This is a nice idea, and I have no doubt there are still quite a few citizens who vote on Election Day because that’s how their parents did it. But the data just does not support the claim that more citizens are suddenly beginning to realize the value (whether it be intrinsic—as the article asserts—or perhaps even utilitarian) of last-day voting.
Here is a graph showing the number of ballots casted on Election Day in Oregon elections from 2000-2010, as a percentage of total ballots submitted:
Percentage of Ballots Returned on Final Day of Voting
(Data found at: Oregon Secretary of State.)
Since 2000, the level of last-day voting has decreased a few times, but has regularly hovered around 25%. It is not that I think the Oregonian is plain wrong—I have no reason to doubt that a portion of the individuals voting on Election Day do so because their parents did the same—but these numbers do not reveal any sort of aggregate chance in behavior.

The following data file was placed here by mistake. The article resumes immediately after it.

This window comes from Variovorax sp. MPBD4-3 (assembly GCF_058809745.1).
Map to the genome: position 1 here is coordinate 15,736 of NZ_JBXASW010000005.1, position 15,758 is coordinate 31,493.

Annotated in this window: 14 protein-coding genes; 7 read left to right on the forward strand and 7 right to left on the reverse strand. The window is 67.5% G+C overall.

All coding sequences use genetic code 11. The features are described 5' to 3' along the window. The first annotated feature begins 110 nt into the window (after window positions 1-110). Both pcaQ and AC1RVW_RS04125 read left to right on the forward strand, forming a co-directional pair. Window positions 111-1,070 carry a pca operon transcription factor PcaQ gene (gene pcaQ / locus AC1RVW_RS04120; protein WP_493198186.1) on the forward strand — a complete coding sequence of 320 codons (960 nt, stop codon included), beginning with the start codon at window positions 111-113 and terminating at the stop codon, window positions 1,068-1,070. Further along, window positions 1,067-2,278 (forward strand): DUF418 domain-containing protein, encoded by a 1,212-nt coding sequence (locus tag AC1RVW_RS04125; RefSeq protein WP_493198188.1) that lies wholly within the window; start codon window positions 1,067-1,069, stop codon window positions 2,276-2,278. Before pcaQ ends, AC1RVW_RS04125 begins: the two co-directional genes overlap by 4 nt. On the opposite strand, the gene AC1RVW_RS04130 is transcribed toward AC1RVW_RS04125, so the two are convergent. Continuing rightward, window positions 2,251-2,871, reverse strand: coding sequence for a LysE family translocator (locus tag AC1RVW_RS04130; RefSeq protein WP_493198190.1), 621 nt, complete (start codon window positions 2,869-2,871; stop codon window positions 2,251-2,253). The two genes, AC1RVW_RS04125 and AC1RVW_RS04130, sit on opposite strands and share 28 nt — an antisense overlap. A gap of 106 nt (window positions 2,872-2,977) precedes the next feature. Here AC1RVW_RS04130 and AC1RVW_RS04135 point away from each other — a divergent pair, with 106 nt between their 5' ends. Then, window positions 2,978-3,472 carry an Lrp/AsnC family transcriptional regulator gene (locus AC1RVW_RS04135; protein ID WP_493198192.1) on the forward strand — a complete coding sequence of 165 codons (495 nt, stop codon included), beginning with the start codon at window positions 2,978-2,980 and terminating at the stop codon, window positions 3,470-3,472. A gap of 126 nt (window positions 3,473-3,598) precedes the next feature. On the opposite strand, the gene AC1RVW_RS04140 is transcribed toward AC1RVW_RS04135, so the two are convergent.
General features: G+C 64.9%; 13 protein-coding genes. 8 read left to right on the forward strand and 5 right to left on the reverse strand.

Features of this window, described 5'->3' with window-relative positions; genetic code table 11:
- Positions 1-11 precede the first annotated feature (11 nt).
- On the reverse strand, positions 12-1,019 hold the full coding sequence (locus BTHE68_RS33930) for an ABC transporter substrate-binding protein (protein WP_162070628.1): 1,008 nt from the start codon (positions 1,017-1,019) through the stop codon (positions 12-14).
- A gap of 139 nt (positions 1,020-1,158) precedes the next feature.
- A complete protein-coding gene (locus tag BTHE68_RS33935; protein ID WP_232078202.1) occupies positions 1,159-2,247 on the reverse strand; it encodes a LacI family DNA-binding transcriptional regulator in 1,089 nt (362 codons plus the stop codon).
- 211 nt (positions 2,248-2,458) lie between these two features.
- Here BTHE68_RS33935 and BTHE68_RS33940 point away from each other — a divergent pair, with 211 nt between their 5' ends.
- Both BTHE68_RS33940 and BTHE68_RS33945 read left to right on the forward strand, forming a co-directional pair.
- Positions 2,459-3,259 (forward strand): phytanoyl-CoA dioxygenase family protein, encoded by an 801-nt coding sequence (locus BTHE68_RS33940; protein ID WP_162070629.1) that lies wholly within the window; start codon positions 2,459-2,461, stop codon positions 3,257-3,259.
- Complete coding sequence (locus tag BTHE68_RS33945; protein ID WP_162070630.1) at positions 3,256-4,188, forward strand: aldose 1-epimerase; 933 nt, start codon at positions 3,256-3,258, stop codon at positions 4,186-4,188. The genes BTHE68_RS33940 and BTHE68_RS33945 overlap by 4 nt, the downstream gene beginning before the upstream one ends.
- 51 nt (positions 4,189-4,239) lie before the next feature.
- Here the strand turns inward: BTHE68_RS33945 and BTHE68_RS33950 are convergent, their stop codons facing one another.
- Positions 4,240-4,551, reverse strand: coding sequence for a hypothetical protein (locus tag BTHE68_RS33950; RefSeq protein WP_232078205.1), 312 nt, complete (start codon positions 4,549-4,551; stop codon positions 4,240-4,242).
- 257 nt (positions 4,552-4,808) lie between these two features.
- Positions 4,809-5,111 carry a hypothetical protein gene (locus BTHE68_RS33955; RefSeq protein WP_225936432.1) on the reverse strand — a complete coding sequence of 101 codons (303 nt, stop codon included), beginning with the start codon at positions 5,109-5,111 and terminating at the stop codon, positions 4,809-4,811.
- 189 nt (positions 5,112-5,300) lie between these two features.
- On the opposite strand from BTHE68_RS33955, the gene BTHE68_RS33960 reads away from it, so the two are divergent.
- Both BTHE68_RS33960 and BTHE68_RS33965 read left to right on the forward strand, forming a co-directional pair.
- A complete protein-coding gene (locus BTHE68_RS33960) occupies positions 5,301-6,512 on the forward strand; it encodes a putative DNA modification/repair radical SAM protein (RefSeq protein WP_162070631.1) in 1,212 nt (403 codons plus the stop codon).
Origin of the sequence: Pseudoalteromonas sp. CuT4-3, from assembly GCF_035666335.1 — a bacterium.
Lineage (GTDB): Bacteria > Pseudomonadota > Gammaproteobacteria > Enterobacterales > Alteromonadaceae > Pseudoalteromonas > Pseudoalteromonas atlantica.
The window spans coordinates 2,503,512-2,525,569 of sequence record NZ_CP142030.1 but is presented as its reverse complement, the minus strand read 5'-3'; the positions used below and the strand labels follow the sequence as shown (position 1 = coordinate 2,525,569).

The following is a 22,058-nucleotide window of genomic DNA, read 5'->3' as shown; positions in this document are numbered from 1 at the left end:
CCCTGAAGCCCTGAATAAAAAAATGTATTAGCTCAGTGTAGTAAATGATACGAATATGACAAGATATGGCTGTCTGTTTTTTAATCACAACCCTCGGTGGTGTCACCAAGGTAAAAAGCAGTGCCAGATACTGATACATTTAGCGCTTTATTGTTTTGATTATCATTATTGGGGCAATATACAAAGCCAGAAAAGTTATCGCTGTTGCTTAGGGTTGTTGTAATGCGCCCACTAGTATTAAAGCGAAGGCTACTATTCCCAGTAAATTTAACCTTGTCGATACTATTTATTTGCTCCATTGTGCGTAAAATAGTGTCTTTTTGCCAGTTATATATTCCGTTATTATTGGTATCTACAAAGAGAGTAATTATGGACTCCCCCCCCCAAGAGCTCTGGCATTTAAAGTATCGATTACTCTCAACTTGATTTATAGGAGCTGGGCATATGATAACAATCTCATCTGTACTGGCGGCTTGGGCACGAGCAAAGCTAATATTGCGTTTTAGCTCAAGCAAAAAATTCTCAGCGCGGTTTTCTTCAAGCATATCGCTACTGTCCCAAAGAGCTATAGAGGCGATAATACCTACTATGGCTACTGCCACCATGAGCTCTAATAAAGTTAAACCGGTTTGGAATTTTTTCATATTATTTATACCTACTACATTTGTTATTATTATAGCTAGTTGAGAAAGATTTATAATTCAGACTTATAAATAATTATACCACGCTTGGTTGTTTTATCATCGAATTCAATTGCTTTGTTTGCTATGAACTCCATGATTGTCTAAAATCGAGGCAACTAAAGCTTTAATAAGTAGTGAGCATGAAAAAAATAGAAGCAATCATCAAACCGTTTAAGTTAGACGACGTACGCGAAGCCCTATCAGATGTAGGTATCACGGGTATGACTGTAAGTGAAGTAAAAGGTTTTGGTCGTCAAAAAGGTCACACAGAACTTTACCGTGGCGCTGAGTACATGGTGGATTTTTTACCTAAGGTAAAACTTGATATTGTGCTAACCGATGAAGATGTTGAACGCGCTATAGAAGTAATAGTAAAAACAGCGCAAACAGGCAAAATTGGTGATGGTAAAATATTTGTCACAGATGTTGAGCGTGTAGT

Notice much change? It is not that I think the Oregonian is utterly false—the 20-odd % that still chooses to vote on election day can make those decisions for whatever reason they want—but there is no trend in the last 10 years that seems to show Oregon citizens as changing their behavior in any aggregate way.
Now, the Oregonian may have a hunch about this new trend, but it will take additional research and evidence to convince me otherwise.
BTW – this post is not written by your regularly EVIC blogger, Paul. My name is Jacob Canter, and I’m the new RA for Paul. I’ll be adding to the blog every so often, hopefully providing something interesting to look at and think about. Feel free to ask questions and requests posts in the future.
I found absentee ballot counts in Dane County, WI but I don’t have the energy to search all the other townships and counties in the state. There are lots of reports of heavy absentee voting in the recall election, which could be a result of mobilization efforts, or could mean that Wisconsin voters have made up their minds, or both.
It would be nice if the Govt Accountability Board posted something on their website. The recall election page is here but there are no returns.